Sunday, January 22, 2012

Creativity Bred by Pressure

Last night, upon returning to campus, I went straight to the performance portion of Truman's 24-Hour Theater event.

For the uninitiated:

24-hour theater is an event where, predictably, a group of students puts together a production in 24-hours. Four students begin writing a script at 8:00 Friday night, and then they move into production -- rehearsal, set construction, costume and prop construction, etc. -- until performance time at 8:00 Saturday evening.

It's kind of like the NaNoWriMo of putting on theater. Nobody expects it to be award-winning. They just expect it to be done.

Now, many of you know at this point of my professional admiration of Dean Wesley Smith and Kristine Kathryn Rusch (or at least you should). There both a couple of no-nonsense writers who are in it for the long-haul and view writing as a business. Each of them maintains a blog where they regularly discuss the business side of writing in uncompromising terms, from the perspective of full-time writers who've been involved in the business and watching it develop for 30 years.

In other words, these are folks you listen to, even if you disagree with them.

Dean has a remarkable post on writing speed, where he discusses how the creative side of the brain works under pressure and time constraints and such. It's well worth a read, as it's changed the way I approach my writing. Particularly in the day-to-day sense.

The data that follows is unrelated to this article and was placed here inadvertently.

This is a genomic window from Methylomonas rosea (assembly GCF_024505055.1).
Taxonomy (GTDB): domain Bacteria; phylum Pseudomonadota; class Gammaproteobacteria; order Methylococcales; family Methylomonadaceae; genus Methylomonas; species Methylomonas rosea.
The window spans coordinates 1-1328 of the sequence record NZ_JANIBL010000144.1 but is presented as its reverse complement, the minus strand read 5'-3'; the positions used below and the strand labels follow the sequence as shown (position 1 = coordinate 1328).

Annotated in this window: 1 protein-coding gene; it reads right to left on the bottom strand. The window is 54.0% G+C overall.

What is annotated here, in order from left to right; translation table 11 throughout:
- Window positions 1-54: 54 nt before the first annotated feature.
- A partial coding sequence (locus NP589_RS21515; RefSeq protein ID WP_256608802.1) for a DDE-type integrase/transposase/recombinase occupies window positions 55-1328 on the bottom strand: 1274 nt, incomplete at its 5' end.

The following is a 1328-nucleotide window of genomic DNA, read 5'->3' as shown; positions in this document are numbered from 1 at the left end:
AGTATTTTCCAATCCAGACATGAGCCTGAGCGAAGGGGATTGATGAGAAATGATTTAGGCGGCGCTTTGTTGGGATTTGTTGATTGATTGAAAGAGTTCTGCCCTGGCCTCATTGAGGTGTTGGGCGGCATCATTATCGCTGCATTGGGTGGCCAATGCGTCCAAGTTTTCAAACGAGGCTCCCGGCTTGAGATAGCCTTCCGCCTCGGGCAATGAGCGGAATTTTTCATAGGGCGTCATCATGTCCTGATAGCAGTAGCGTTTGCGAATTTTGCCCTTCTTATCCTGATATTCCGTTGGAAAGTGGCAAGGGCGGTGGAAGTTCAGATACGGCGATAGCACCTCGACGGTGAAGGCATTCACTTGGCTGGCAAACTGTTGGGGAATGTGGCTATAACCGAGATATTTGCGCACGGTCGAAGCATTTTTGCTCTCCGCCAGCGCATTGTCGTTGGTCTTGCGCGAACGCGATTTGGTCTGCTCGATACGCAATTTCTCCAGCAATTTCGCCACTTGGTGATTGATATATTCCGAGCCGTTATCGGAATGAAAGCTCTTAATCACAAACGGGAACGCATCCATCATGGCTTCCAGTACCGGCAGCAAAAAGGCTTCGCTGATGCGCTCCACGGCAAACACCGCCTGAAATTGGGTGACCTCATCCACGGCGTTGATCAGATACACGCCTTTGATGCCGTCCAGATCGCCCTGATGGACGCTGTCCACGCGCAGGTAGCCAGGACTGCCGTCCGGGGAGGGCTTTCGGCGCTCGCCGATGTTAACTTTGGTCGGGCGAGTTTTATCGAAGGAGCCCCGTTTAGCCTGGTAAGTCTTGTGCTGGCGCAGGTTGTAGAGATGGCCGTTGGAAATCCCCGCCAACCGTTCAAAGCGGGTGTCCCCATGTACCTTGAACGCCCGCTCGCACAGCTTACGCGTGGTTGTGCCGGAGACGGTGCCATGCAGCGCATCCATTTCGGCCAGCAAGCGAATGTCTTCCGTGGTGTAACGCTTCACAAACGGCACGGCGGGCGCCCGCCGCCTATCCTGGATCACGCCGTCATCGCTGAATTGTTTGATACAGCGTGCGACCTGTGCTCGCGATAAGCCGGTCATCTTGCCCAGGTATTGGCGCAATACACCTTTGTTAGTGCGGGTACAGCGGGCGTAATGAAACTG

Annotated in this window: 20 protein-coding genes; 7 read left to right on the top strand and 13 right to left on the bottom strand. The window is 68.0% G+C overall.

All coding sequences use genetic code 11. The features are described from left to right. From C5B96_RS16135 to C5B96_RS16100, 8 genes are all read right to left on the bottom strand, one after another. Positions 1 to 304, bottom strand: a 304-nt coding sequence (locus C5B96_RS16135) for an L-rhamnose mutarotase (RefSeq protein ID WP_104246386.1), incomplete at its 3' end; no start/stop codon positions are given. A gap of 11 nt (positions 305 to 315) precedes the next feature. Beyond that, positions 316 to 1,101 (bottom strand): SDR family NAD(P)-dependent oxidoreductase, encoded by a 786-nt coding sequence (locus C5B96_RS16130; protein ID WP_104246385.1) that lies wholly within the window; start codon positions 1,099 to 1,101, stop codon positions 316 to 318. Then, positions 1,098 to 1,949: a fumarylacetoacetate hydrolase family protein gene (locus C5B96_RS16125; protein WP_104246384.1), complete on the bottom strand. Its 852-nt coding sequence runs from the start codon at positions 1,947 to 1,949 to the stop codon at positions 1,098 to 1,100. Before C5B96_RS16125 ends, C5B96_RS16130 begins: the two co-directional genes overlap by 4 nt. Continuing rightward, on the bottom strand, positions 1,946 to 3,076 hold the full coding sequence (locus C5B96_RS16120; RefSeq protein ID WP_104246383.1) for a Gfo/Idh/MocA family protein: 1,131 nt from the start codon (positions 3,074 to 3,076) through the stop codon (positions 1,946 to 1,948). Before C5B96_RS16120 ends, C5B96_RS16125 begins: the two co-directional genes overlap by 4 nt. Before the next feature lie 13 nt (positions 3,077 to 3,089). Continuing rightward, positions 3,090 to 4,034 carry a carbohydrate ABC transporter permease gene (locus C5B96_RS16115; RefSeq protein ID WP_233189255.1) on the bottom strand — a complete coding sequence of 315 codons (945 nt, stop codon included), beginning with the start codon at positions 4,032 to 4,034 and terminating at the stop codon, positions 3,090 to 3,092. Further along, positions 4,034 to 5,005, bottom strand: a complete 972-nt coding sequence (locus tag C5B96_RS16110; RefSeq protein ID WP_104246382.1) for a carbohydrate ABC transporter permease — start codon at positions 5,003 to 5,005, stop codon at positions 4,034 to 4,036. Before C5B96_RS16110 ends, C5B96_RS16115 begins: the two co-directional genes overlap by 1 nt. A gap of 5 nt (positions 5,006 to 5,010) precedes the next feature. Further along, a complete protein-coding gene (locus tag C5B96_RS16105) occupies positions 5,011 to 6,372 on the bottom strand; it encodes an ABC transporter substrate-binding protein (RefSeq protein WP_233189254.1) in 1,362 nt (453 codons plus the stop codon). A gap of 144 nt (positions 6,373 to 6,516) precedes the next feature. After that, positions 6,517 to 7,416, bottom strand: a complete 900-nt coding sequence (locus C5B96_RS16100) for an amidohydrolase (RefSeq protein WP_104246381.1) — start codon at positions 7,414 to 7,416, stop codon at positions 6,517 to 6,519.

Now, if I ever doubted what Dean was saying in that post above (which I did initially, and still sometimes question), I have to say that going to see the 24-hour theater production helped to dispel many of them. It truly is amazing what this group of STUDENT thespians was able to put together in the space of 24-hours.

Sure, it's no Emmy-winning musical or anything. The script was simple (and occasionally redundant), the set was sparse (but effective), and there weren't any exceptionally complicated moments of spectacle. But it worked! It was entertaining, had a neat premise, held to a decent structure, and played well to its venue and audience.

I'm almost certain the writers and other members of the team weren't consciously thinking about all of those elements (and more) as they raced through the production process. But the years and years of storytelling techniques that we pick up subconsciously by reading and watching stories throughout our lives came through in that wild rush to GET IT DONE.

(Just like Dean says.)

So I want to thank everyone involved in 24-hour theater for showing me that last night. It really was a clear example and an impressive reminder that the things I've been learning over the past year and a half are true. And it's encouraged me to continue believing that maybe something worthwhile can actually come out of my continued droning as I tap away at these keys (when I'm not trying so hard, anyway).

And for any of you reading this who are uncertain or embarrassed about the things you write or the way your write or the way it comes out, don't be. See Dean above. See 24-hour theater above. It's never going to be perfect, but if you trust your brain to do its job it has a good chance of still being good.

(Inspiration = fail?)

As for the rest of you...well, I'm not sure what you're doing here, I guess. Maybe you find me entertaining. If so, awesome! I'm glad if I brought a smile to your face.

So, until next time...
-josh k.

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